Stena Line becomes first to use recycled methanol to power a ferry

Stena Germanica achieved a world first by using ‘blue methanol’ to travel from Sweden to Germany

Stena Line becomes first to use recycled methanol to power a ferry

Stena Line

Stena Germanica was the first ro-pax ferry to operate on methanol fuel after her conversion in 2015

By Alex Smith |

Stena Line’s Stena Germanica has become the first ferry in the world to be powered by methanol recycled from residual steel gases, a byproduct of steel production, on a journey between Gothenburg, Sweden and Kiel, Germany.

The steel industry and the maritime sector account for six to eight per cent and 2.5 per cent of all carbon dioxide emissions respectively. The FReSMe project, funded by H2020 EU program, aims to demonstrate how waste carbon dioxide emissions captured from the steel industry could be used to produce methanol fuel that will be used as fuel in the shipping sector.

"It is exciting to be part of our sustainable journey and try out another new sustainable fuel,” said Peter Holm, chief engineer of Stena Germanica. “I can confirm that we sailed with the new fuel from Gothenburg to Kiel on 22 June and it worked very well.”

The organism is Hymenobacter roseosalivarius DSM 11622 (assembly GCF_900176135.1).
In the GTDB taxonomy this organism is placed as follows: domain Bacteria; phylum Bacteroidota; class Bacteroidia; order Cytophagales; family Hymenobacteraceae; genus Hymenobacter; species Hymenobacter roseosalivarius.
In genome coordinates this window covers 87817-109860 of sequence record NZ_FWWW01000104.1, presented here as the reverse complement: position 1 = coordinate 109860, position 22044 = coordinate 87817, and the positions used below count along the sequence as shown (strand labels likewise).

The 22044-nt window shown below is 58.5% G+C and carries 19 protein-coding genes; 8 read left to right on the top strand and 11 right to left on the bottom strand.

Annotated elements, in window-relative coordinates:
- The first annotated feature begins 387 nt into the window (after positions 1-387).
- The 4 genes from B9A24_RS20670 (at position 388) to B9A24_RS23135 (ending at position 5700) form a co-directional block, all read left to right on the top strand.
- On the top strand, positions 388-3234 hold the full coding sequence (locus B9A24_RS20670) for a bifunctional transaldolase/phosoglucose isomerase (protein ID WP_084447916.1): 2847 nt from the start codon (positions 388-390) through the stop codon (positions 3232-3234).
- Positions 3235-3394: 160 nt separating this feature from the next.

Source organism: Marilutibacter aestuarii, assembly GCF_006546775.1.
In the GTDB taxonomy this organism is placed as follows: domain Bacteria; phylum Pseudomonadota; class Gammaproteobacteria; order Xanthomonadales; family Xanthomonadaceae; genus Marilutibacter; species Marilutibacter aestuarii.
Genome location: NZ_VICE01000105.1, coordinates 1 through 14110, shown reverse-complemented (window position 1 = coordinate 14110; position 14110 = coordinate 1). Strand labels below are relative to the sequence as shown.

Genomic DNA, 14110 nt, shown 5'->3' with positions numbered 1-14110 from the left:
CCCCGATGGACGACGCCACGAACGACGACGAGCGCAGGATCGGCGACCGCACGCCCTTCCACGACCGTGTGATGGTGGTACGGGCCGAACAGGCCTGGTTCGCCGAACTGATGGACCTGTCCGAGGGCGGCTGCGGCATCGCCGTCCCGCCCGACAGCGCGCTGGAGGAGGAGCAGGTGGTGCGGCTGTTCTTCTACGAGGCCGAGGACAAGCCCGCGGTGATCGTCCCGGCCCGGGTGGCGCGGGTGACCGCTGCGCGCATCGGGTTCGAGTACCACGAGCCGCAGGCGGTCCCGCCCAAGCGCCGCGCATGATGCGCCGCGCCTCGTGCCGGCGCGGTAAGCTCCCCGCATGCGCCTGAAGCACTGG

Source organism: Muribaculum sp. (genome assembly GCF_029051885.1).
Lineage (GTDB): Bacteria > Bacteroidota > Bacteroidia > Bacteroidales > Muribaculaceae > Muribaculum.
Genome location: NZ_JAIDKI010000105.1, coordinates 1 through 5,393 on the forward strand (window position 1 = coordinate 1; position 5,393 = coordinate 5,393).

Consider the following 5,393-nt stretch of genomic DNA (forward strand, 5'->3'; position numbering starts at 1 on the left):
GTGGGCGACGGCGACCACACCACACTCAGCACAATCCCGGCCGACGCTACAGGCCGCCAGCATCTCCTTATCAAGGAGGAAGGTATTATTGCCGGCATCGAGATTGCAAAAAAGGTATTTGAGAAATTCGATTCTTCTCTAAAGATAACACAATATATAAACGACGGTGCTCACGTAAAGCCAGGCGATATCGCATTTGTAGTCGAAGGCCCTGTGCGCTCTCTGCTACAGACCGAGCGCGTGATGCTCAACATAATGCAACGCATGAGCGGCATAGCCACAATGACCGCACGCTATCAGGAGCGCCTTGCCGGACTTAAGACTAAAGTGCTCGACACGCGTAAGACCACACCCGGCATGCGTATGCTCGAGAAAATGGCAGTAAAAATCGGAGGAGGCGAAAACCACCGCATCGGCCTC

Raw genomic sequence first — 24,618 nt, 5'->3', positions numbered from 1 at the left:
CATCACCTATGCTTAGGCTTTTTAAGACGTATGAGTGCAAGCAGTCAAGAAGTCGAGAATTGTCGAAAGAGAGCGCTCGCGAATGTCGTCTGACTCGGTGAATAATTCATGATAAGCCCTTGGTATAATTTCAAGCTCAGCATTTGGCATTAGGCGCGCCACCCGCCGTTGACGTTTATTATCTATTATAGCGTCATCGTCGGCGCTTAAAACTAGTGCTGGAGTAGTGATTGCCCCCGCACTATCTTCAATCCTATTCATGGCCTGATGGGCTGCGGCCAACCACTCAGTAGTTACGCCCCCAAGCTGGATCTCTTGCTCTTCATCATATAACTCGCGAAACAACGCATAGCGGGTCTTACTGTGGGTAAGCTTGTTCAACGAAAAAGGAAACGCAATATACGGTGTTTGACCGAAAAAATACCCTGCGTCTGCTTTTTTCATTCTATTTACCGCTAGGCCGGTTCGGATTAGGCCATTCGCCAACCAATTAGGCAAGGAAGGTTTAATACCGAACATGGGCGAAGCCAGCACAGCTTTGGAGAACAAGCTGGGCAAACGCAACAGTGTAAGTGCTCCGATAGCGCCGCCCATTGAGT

Stena Germanica became the first methanol-powered ro-pax ferry when she was converted to a dual-fuel system in 2015. The ferry was developed with partners including Methanex, Wärtsilä and the EU's Motorways of the Seas project.

“This collaboration between the steel and the maritime sectors is the first of its kind and demonstrates that by working together companies from different backgrounds can greatly improve their effect on the climate,” said Erik Lewenhaupt, head of sustainability for Stena Line. “For Stena Line this is another successful proof of concept for our methanol conversion ferry and a further bridge towards our aim of fossil-free shipping.”

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